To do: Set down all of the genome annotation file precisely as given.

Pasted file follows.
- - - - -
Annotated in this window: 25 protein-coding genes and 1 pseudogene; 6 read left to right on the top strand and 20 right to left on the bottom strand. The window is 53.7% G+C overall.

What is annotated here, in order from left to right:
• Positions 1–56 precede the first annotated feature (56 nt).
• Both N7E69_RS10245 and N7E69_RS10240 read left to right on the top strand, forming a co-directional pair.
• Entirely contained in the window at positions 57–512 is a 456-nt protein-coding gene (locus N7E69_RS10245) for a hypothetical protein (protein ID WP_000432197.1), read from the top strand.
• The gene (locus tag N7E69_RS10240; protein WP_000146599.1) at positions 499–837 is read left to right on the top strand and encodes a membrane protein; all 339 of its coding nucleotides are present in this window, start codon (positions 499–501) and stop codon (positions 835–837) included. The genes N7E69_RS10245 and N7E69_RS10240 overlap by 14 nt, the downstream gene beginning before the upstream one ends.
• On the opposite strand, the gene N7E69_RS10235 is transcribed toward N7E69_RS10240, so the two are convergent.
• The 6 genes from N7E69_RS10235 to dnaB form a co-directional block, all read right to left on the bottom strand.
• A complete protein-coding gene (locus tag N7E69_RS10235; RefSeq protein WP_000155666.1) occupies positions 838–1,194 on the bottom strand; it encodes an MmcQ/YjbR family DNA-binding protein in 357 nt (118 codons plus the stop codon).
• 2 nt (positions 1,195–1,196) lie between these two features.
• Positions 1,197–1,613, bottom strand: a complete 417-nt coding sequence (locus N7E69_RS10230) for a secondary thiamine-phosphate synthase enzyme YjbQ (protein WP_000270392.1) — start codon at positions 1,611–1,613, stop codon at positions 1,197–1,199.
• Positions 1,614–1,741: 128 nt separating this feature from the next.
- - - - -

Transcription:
Annotated in this window: 25 protein-coding genes and 1 pseudogene; 6 read left to right on the top strand and 20 right to left on the bottom strand. The window is 53.7% G+C overall.

What is annotated here, in order from left to right:
• Positions 1–56 precede the first annotated feature (56 nt).
• Both N7E69_RS10245 and N7E69_RS10240 read left to right on the top strand, forming a co-directional pair.
• Entirely contained in the window at positions 57–512 is a 456-nt protein-coding gene (locus N7E69_RS10245) for a hypothetical protein (protein ID WP_000432197.1), read from the top strand.
• The gene (locus tag N7E69_RS10240; protein WP_000146599.1) at positions 499–837 is read left to right on the top strand and encodes a membrane protein; all 339 of its coding nucleotides are present in this window, start codon (positions 499–501) and stop codon (positions 835–837) included. The genes N7E69_RS10245 and N7E69_RS10240 overlap by 14 nt, the downstream gene beginning before the upstream one ends.
• On the opposite strand, the gene N7E69_RS10235 is transcribed toward N7E69_RS10240, so the two are convergent.
• The 6 genes from N7E69_RS10235 to dnaB form a co-directional block, all read right to left on the bottom strand.
• A complete protein-coding gene (locus tag N7E69_RS10235; RefSeq protein WP_000155666.1) occupies positions 838–1,194 on the bottom strand; it encodes an MmcQ/YjbR family DNA-binding protein in 357 nt (118 codons plus the stop codon).
• 2 nt (positions 1,195–1,196) lie between these two features.
• Positions 1,197–1,613, bottom strand: a complete 417-nt coding sequence (locus N7E69_RS10230) for a secondary thiamine-phosphate synthase enzyme YjbQ (protein WP_000270392.1) — start codon at positions 1,611–1,613, stop codon at positions 1,197–1,199.
• Positions 1,614–1,741: 128 nt separating this feature from the next.